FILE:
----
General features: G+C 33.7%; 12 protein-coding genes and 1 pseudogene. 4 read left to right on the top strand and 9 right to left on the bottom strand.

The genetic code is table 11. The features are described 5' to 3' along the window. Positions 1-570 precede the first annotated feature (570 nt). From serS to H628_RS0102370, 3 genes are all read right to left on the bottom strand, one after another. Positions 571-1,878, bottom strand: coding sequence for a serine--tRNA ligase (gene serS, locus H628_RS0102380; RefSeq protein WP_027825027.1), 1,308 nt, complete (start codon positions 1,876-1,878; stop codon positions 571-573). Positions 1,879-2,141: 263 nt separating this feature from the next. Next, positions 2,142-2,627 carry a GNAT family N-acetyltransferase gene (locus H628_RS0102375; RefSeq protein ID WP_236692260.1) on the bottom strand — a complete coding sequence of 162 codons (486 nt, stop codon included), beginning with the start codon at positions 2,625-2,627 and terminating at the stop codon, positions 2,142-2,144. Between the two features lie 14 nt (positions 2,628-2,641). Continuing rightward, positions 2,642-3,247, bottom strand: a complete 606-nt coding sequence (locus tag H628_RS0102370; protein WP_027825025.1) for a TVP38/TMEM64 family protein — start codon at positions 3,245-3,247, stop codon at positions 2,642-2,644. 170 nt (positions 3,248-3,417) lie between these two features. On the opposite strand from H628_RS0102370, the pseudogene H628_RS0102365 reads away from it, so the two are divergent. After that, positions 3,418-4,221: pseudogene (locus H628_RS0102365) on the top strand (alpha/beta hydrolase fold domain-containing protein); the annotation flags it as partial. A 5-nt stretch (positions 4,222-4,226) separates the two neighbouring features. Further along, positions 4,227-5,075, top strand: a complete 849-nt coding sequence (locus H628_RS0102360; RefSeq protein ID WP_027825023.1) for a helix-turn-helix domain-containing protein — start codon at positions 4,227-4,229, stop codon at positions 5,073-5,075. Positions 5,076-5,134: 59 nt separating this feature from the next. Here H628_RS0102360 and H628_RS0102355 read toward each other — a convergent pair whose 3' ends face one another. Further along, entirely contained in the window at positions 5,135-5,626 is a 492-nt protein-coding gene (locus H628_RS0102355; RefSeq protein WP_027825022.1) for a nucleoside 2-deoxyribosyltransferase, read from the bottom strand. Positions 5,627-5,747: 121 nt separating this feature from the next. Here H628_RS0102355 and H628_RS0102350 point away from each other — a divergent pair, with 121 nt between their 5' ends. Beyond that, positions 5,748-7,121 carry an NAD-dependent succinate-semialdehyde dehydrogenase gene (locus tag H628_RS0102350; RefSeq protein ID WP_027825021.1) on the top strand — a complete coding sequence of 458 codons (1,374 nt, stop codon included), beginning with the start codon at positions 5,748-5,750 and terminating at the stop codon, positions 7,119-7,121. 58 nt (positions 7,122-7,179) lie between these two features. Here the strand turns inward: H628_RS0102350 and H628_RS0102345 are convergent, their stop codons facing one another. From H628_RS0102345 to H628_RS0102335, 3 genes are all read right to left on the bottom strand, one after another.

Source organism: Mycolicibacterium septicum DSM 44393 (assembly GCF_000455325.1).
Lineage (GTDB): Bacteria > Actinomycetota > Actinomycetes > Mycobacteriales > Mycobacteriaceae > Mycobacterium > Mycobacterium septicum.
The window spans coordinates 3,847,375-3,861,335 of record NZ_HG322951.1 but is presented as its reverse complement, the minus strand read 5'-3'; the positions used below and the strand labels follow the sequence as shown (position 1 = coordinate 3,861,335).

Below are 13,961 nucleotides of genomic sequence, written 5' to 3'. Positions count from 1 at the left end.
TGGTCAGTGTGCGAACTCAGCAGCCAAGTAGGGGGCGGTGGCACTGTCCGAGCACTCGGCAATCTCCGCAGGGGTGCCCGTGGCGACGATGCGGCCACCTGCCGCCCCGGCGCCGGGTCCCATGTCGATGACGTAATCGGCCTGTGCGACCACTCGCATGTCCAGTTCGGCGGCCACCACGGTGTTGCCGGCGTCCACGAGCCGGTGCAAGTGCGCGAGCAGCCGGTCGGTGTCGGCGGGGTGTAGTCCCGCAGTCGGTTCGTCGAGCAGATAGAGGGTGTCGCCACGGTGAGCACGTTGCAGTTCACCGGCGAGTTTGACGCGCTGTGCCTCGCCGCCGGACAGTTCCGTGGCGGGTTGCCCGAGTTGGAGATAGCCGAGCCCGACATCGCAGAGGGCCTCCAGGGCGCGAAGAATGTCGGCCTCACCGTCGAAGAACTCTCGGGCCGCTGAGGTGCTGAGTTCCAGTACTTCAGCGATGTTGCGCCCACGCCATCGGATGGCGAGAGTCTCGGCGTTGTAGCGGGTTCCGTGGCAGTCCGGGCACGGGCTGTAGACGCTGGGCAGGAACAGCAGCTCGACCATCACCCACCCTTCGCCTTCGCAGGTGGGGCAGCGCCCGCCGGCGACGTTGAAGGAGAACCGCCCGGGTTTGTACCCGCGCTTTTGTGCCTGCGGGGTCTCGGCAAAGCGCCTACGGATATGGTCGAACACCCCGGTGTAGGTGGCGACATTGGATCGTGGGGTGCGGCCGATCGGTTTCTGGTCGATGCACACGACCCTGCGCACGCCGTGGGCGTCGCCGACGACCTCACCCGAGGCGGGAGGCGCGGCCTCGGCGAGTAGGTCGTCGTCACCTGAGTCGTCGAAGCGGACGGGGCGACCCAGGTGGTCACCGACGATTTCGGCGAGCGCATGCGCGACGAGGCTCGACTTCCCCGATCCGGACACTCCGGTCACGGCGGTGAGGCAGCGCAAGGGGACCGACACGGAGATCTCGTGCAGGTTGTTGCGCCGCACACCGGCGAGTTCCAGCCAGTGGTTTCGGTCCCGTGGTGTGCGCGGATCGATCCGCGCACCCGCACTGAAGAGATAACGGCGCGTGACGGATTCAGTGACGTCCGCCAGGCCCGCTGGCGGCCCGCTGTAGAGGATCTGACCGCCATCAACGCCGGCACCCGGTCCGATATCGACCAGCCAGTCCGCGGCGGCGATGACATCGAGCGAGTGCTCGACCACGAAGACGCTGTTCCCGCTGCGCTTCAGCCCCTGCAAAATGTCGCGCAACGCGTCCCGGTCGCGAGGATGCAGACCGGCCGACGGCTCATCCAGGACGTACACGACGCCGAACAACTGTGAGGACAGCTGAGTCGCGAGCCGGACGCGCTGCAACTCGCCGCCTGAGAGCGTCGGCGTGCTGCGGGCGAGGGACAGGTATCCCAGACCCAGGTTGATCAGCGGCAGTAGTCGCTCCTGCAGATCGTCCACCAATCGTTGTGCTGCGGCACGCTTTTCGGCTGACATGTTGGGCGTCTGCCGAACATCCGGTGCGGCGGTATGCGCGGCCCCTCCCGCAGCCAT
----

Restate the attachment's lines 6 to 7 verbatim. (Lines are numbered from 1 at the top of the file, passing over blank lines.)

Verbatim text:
Below are 13,961 nucleotides of genomic sequence, written 5' to 3'. Positions count from 1 at the left end.
TGGTCAGTGTGCGAACTCAGCAGCCAAGTAGGGGGCGGTGGCACTGTCCGAGCACTCGGCAATCTCCGCAGGGGTGCCCGTGGCGACGATGCGGCCACCTGCCGCCCCGGCGCCGGGTCCCATGTCGATGACGTAATCGGCCTGTGCGACCACTCGCATGTCCAGTTCGGCGGCCACCACGGTGTTGCCGGCGTCCACGAGCCGGTGCAAGTGCGCGAGCAGCCGGTCGGTGTCGGCGGGGTGTAGTCCCGCAGTCGGTTCGTCGAGCAGATAGAGGGTGTCGCCACGGTGAGCACGTTGCAGTTCACCGGCGAGTTTGACGCGCTGTGCCTCGCCGCCGGACAGTTCCGTGGCGGGTTGCCCGAGTTGGAGATAGCCGAGCCCGACATCGCAGAGGGCCTCCAGGGCGCGAAGAATGTCGGCCTCACCGTCGAAGAACTCTCGGGCCGCTGAGGTGCTGAGTTCCAGTACTTCAGCGATGTTGCGCCCACGCCATCGGATGGCGAGAGTCTCGGCGTTGTAGCGGGTTCCGTGGCAGTCCGGGCACGGGCTGTAGACGCTGGGCAGGAACAGCAGCTCGACCATCACCCACCCTTCGCCTTCGCAGGTGGGGCAGCGCCCGCCGGCGACGTTGAAGGAGAACCGCCCGGGTTTGTACCCGCGCTTTTGTGCCTGCGGGGTCTCGGCAAAGCGCCTACGGATATGGTCGAACACCCCGGTGTAGGTGGCGACATTGGATCGTGGGGTGCGGCCGATCGGTTTCTGGTCGATGCACACGACCCTGCGCACGCCGTGGGCGTCGCCGACGACCTCACCCGAGGCGGGAGGCGCGGCCTCGGCGAGTAGGTCGTCGTCACCTGAGTCGTCGAAGCGGACGGGGCGACCCAGGTGGTCACCGACGATTTCGGCGAGCGCATGCGCGACGAGGCTCGACTTCCCCGATCCGGACACTCCGGTCACGGCGGTGAGGCAGCGCAAGGGGACCGACACGGAGATCTCGTGCAGGTTGTTGCGCCGCACACCGGCGAGTTCCAGCCAGTGGTTTCGGTCCCGTGGTGTGCGCGGATCGATCCGCGCACCCGCACTGAAGAGATAACGGCGCGTGACGGATTCAGTGACGTCCGCCAGGCCCGCTGGCGGCCCGCTGTAGAGGATCTGACCGCCATCAACGCCGGCACCCGGTCCGATATCGACCAGCCAGTCCGCGGCGGCGATGACATCGAGCGAGTGCTCGACCACGAAGACGCTGTTCCCGCTGCGCTTCAGCCCCTGCAAAATGTCGCGCAACGCGTCCCGGTCGCGAGGATGCAGACCGGCCGACGGCTCATCCAGGACGTACACGACGCCGAACAACTGTGAGGACAGCTGAGTCGCGAGCCGGACGCGCTGCAACTCGCCGCCTGAGAGCGTCGGCGTGCTGCGGGCGAGGGACAGGTATCCCAGACCCAGGTTGATCAGCGGCAGTAGTCGCTCCTGCAGATCGTCCACCAATCGTTGTGCTGCGGCACGCTTTTCGGCTGACATGTTGGGCGTCTGCCGAACATCCGGTGCGGCGGTATGCGCGGCCCCTCCCGCAGCCAT